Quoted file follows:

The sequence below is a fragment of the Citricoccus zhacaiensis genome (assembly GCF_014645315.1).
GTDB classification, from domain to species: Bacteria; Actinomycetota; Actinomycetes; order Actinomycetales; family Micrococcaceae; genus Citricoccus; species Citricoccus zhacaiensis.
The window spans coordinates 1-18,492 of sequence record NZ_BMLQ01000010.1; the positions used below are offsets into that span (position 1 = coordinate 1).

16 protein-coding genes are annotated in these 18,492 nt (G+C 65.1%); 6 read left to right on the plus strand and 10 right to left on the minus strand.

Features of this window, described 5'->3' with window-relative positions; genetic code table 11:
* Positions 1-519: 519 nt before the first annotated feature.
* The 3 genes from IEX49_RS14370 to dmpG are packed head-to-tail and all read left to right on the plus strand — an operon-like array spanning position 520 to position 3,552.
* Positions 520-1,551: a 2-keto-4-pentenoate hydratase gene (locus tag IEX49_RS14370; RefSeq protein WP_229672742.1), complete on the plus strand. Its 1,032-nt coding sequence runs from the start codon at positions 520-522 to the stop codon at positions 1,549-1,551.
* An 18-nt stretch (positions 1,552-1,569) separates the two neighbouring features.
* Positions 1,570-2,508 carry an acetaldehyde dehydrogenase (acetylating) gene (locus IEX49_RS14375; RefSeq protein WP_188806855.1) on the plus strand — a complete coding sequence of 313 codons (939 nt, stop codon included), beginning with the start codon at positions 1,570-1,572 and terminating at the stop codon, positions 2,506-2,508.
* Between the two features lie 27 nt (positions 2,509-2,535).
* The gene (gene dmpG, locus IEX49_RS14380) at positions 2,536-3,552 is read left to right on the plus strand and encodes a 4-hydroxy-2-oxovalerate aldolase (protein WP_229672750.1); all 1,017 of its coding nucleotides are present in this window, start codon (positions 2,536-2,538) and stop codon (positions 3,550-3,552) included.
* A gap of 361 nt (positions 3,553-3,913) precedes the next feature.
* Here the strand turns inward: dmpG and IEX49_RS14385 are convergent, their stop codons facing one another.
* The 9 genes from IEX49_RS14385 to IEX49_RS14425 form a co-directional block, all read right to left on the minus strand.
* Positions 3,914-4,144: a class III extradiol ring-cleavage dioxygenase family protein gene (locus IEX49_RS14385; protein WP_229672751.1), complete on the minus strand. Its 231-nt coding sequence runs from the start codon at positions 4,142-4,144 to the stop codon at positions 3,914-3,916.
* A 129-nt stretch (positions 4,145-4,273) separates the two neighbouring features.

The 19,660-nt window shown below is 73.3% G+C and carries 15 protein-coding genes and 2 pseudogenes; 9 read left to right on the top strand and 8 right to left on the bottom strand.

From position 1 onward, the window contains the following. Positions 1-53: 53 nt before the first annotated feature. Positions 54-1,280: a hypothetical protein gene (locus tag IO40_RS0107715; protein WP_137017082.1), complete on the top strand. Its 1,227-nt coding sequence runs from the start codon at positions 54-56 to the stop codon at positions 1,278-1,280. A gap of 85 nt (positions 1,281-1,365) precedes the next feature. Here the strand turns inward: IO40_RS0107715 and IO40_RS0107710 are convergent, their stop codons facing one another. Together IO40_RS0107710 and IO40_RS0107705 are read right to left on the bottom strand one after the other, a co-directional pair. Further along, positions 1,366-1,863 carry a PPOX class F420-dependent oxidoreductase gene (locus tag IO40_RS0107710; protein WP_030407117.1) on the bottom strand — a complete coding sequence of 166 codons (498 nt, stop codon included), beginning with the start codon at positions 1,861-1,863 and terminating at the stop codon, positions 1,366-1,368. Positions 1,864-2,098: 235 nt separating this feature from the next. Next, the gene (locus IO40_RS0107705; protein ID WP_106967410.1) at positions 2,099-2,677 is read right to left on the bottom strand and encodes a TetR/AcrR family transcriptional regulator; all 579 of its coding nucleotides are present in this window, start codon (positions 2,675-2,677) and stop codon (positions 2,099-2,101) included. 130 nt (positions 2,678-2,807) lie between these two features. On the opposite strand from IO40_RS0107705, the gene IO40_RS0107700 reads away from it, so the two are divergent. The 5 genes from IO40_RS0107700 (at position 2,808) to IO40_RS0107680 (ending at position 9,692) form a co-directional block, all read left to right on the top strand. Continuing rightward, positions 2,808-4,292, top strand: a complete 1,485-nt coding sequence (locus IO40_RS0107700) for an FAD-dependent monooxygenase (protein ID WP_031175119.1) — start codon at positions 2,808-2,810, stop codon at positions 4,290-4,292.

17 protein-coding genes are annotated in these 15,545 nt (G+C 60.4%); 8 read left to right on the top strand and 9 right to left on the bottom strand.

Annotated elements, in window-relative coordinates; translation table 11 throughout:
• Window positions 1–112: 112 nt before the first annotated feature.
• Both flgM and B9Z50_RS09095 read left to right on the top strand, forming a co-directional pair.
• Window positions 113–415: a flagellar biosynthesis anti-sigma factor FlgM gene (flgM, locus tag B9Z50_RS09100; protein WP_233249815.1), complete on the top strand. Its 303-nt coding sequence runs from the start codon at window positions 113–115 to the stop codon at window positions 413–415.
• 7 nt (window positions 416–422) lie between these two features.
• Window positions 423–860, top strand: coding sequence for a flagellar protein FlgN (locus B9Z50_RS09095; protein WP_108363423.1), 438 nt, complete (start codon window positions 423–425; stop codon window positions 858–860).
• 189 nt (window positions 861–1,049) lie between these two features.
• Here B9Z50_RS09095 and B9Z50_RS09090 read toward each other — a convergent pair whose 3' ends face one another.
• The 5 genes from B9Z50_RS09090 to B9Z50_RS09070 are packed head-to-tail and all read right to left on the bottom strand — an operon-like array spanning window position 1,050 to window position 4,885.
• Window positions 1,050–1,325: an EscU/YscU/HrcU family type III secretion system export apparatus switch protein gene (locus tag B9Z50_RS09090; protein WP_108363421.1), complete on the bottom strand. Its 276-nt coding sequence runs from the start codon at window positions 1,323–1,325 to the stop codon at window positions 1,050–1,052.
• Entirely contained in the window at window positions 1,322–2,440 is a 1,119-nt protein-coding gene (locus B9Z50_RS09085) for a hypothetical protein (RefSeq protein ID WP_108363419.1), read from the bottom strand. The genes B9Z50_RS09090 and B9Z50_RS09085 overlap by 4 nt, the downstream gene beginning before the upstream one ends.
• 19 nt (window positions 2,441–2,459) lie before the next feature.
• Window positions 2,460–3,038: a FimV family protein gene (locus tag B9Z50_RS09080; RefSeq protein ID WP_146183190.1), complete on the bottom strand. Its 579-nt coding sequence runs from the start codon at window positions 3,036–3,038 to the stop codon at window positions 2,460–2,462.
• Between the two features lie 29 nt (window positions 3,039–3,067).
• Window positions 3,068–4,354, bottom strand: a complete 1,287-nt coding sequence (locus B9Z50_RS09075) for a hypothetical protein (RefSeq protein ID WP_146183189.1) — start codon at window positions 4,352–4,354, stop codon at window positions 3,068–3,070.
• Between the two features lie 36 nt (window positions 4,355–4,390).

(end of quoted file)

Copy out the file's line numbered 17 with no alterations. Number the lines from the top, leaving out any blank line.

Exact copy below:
* A 129-nt stretch (positions 4,145-4,273) separates the two neighbouring features.